A cute, perfect-for-October graphic novel about two friends working in a Pumpkin Patch, and the true meaning of their relationship.
Take it Back, by Kia Abdullah
I’m still not over this courtroom drama; it’s full of twists and emotion, and will leave you absolutely furious by the end because it’s such a good book.
Burn it Down: Women Writing About Anger, edited by Lilly Dancyger
This collection of essays features work by 22 different women, all writing about how they experience feelings of anger.
Unpregnant, by Jenni Hendriks and Ted Caplan
When a senior in high school finds out she’s pregnant and the closest Planned Parenthood is in a different state, she sets out with a friend on a road trip to get an abortion.
The Grey Sisters, by Jo Treggiari
A YA thriller about three friends who go visit a plane crash site where they lost friends and family, and end up finding more than just closure.
When You Ask Me Where I’m Going, by Jasmin Kaur
This collection of poetry and prose is comparable to Rupi Kaur, but somehow packed a more powerful punch for me.
Winterwood, by Shea Ernshaw
A magical story about a young witch, a missing boy, and finding yourself through magic.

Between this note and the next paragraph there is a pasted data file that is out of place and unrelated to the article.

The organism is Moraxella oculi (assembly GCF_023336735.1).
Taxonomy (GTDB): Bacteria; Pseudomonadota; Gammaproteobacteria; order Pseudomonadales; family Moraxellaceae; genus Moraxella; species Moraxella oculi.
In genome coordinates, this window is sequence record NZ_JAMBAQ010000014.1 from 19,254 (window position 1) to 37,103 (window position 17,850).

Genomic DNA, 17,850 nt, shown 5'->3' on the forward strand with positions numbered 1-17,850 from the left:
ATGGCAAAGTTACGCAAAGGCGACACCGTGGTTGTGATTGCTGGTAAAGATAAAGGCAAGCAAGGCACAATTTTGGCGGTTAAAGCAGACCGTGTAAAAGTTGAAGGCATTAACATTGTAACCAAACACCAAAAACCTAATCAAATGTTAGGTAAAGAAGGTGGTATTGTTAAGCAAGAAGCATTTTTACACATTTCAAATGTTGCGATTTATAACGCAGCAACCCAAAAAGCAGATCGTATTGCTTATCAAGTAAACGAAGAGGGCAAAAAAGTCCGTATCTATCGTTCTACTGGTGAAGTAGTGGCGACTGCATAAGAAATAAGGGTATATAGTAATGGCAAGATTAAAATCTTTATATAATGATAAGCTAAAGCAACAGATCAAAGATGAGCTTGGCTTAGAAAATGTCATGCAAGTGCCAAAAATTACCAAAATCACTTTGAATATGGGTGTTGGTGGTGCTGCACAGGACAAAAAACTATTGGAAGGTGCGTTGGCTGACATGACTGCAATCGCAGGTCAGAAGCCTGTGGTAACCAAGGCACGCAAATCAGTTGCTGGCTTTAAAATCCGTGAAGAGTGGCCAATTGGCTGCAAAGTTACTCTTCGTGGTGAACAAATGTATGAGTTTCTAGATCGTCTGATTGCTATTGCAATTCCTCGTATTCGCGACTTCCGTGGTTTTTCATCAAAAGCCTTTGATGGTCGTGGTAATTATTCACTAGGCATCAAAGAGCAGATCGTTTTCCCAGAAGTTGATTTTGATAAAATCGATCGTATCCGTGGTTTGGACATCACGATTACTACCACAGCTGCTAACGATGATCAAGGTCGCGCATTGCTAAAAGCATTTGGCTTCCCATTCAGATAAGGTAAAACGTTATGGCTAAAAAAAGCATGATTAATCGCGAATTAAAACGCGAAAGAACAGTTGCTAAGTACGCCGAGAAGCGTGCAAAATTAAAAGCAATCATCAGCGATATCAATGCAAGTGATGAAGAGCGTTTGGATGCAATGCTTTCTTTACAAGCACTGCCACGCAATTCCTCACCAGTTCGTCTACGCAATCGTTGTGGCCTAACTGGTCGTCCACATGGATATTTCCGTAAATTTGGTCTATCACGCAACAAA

A Court of Frost and Starlight, by Sarah J. Maas
I know I said I was tried of this series after the third book, but then I had a craving to read something that would require zero thinking and this did the trick.
Silver in the Wood, by Emily Tesh
This short story is perfect for anyone who wants to run away and live in the woods, practice old magic, and make friends with dryads.
The Border Keeper, by Kerstin Hall
This short story takes readers into the land of the dead, and through the the nine hundred and ninety-nine realms of Mkalis, on an epic adventure full of terrifying descriptions.
The Witches Are Coming, by Lindy West
Lindy West’s most recent collection of essays is packed full of political commentary, feminism, and of course, her trademark humor.
The Family Upstairs, by Lisa Jewell
A twisty thriller that includes multiple dead bodies, a cult, and three different characters that are connected in a way you’d never expect.
Half Spent Was the Night: A Witches’ Yuletide, by Ami McKay
This story is a follow-up to The Witches of New York, and follows the same characters over the few days between Christmas and New Years Eve as they deal with strange events.
Goodbye Vitamin, by Rachel Khong
This short book follows a young woman as she moves back home to help take care of her father, who is slowly developing Alzheimer’s.
The Dead Girls Club, by Damien Angelica Walters
A thriller/horror hybrid that contains a chilling ghost story, and a look at how past memories can continue to haunt us.